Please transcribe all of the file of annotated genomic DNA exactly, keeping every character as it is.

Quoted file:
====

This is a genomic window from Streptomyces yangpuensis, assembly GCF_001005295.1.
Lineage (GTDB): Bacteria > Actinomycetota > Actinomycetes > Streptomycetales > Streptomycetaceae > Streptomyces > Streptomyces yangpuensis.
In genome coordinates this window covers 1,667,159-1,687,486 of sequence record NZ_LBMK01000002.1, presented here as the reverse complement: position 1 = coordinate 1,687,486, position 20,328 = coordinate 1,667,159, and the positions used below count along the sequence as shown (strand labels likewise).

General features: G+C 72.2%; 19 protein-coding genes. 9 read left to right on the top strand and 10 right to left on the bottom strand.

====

This is a genomic window from Streptomyces yangpuensis, assembly GCF_001005295.1.
Lineage (GTDB): Bacteria > Actinomycetota > Actinomycetes > Streptomycetales > Streptomycetaceae > Streptomyces > Streptomyces yangpuensis.
In genome coordinates this window covers 1,667,159-1,687,486 of sequence record NZ_LBMK01000002.1, presented here as the reverse complement: position 1 = coordinate 1,687,486, position 20,328 = coordinate 1,667,159, and the positions used below count along the sequence as shown (strand labels likewise).

General features: G+C 72.2%; 19 protein-coding genes. 9 read left to right on the top strand and 10 right to left on the bottom strand.